Completing your Cubb Collection

Collections are a way to group and store all of your related journey maps, personas, surveys, and experiments.  Collections are the ultimate organizational tool on Cubb and are especially useful when working on multiple projects across different industries, teams, products, or timelines.

You can also easily send invites to people who you want to have access to your collections which allows teams to easily collaborate, view, and edit collections (learn how to do so here).

When you create an account with Cubb, you will be provided with a Demo collection where you can explore all the features that Cubb has to offer and customize the existing elements as you see fit.

Journey Maps

  • A journey map is a visual representation of the customer experience – and is a useful tool for being able to look at your product/service from the user's point of view and can be a key part of user experience design and optimization.  A journey map is used for understanding and addressing customer needs and pain points, as well as seeing if there are any gaps or flaw in current processes.

Click here to know more about Journey Maps


  • A persona is a fictional character that you can create to represent key attributes of a core customer segment; the user type can be a target user, current user, or simply a relevant user.  Personas can be used to give a customer segment a face and name and make it easier to step into the shoes of the customer.  Personas make talking about customers and their characteristics more tangible and concrete and make it easier to refer back to a pattern of characteristics.  Personas are a powerful tool for building empathy and can greatly complement ones thinking when creating a journey map.  Furthermore, personas help you represent a role, character, or brand on your map.  Having a persona makes it easy to identify their functions, pain-points, needs, and goals. 

Click here to know more about Personas


  • A crucial part of making customer experience improvements is running CX experiments.  Creating customer personas and mapping customer journeys gives you a strong understanding of who your customers are and what they want, but that's not enough - now you need to make real improvements to those experiences. How do you do that? By coming up with a range of ideas for CX improvements, deciding on which ones to test, defining a clear hypothesis, and then running an experiment, and gathering data to find out whether your changes had the impact you were hoping they would.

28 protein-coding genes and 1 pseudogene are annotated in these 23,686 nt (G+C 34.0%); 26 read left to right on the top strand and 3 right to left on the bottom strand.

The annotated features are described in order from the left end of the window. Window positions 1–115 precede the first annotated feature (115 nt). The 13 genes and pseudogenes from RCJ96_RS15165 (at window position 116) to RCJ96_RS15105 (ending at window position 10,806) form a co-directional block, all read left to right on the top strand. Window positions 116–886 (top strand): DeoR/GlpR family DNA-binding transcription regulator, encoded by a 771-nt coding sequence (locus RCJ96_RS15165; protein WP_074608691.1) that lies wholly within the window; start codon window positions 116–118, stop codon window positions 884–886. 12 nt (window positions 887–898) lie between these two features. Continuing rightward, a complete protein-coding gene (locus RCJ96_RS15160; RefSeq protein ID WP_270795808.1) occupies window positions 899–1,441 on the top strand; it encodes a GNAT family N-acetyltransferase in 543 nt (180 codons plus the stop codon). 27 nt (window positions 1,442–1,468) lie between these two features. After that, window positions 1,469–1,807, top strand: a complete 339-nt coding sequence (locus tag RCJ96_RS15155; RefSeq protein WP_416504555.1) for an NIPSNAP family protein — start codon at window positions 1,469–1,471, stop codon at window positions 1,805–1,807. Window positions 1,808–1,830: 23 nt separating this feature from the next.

• The experiments feature in Cubb lets you present, and test hypotheses and experiments and then record and the results and what was learned from them.  You can add a start and end date for the experiment and directly link it to your journey map to easily be able to check and reference the experiment.  You can also view active and completed experiments directly from the corresponding collection. 

Rich test statements are a tool for articulating clearly ahead of time exactly what your experiment involves, and why.  Cubb enables you to create and track as many experiments as you like using rich test statements.  These statements can be linked to particular journeys, and to particular steps or touchpoints within those journeys; allowing you to visualize the parts of customer experience you're running experiments on and trying to improve.

A rich test statement has several components:

  • A clear hypothesis. When designing experiments, the first priority is to set out an easy-to-understand hypothesis stating in general terms what you're going to do, and what you're expecting to happen.
  • A start and finish date. It's almost impossible to measure the success of an experiment without a time limit. For example, if your hypothesis was 'Our new landing page design will result in 30 online sign-ups', does that mean over two weeks or two years? One might be a strong result, whereas the other might be very disappointing. Make sure you set a firm time limit for how long you expect your experiment to take to yield results.
  • Testing details. This is where you include more specific and technical details about what you're going to do during your experiment, what data you're going to collect, and what your targets or success measures are.
  • Results details. This is where, at the end of your stated time limit for the experiment, you'll record what you observed from the data, what you've learned, and what your next steps will be.

Click here to know more about Experiments


  • A survey is a research method used for collecting or eliciting data from groups or individuals to gain information and insights into various topics or interests -it can be in the form of a questionnaire or an interview.  Here at Cubb, adding surveys in your collection plays a big factor as it collects and analyses customer feedback.

Click here to know more about Surveys.